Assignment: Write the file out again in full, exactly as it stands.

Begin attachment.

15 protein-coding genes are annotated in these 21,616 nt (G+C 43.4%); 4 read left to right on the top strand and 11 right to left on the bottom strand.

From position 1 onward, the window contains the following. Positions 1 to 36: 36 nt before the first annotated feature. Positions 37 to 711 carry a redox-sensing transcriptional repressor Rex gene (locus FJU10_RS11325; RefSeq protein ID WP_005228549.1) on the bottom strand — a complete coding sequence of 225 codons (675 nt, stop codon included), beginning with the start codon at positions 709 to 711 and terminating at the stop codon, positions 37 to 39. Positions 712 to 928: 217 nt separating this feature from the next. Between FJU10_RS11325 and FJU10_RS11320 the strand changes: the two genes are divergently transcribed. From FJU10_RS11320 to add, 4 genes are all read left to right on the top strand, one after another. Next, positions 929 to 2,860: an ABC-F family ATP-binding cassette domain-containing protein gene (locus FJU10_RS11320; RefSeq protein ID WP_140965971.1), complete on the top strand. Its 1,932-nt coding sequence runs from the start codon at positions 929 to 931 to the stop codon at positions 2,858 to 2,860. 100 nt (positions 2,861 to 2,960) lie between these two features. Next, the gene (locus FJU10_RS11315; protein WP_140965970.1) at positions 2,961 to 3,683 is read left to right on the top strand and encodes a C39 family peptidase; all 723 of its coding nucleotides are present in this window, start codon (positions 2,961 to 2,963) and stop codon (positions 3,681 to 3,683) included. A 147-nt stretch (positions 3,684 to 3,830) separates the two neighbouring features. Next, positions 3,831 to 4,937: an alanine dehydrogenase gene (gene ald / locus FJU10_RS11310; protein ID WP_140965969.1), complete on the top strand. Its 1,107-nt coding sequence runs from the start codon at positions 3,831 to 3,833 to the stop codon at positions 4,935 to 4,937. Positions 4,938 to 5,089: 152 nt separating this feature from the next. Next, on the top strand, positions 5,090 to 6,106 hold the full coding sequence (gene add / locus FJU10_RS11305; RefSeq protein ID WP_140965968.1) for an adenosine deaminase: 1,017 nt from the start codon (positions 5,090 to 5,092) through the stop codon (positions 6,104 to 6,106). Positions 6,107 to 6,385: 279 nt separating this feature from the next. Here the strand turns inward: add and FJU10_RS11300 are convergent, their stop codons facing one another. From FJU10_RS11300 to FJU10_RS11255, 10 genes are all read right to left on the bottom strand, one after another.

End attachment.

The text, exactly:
15 protein-coding genes are annotated in these 21,616 nt (G+C 43.4%); 4 read left to right on the top strand and 11 right to left on the bottom strand.

From position 1 onward, the window contains the following. Positions 1 to 36: 36 nt before the first annotated feature. Positions 37 to 711 carry a redox-sensing transcriptional repressor Rex gene (locus FJU10_RS11325; RefSeq protein ID WP_005228549.1) on the bottom strand — a complete coding sequence of 225 codons (675 nt, stop codon included), beginning with the start codon at positions 709 to 711 and terminating at the stop codon, positions 37 to 39. Positions 712 to 928: 217 nt separating this feature from the next. Between FJU10_RS11325 and FJU10_RS11320 the strand changes: the two genes are divergently transcribed. From FJU10_RS11320 to add, 4 genes are all read left to right on the top strand, one after another. Next, positions 929 to 2,860: an ABC-F family ATP-binding cassette domain-containing protein gene (locus FJU10_RS11320; RefSeq protein ID WP_140965971.1), complete on the top strand. Its 1,932-nt coding sequence runs from the start codon at positions 929 to 931 to the stop codon at positions 2,858 to 2,860. 100 nt (positions 2,861 to 2,960) lie between these two features. Next, the gene (locus FJU10_RS11315; protein WP_140965970.1) at positions 2,961 to 3,683 is read left to right on the top strand and encodes a C39 family peptidase; all 723 of its coding nucleotides are present in this window, start codon (positions 2,961 to 2,963) and stop codon (positions 3,681 to 3,683) included. A 147-nt stretch (positions 3,684 to 3,830) separates the two neighbouring features. Next, positions 3,831 to 4,937: an alanine dehydrogenase gene (gene ald / locus FJU10_RS11310; protein ID WP_140965969.1), complete on the top strand. Its 1,107-nt coding sequence runs from the start codon at positions 3,831 to 3,833 to the stop codon at positions 4,935 to 4,937. Positions 4,938 to 5,089: 152 nt separating this feature from the next. Next, on the top strand, positions 5,090 to 6,106 hold the full coding sequence (gene add / locus FJU10_RS11305; RefSeq protein ID WP_140965968.1) for an adenosine deaminase: 1,017 nt from the start codon (positions 5,090 to 5,092) through the stop codon (positions 6,104 to 6,106). Positions 6,107 to 6,385: 279 nt separating this feature from the next. Here the strand turns inward: add and FJU10_RS11300 are convergent, their stop codons facing one another. From FJU10_RS11300 to FJU10_RS11255, 10 genes are all read right to left on the bottom strand, one after another.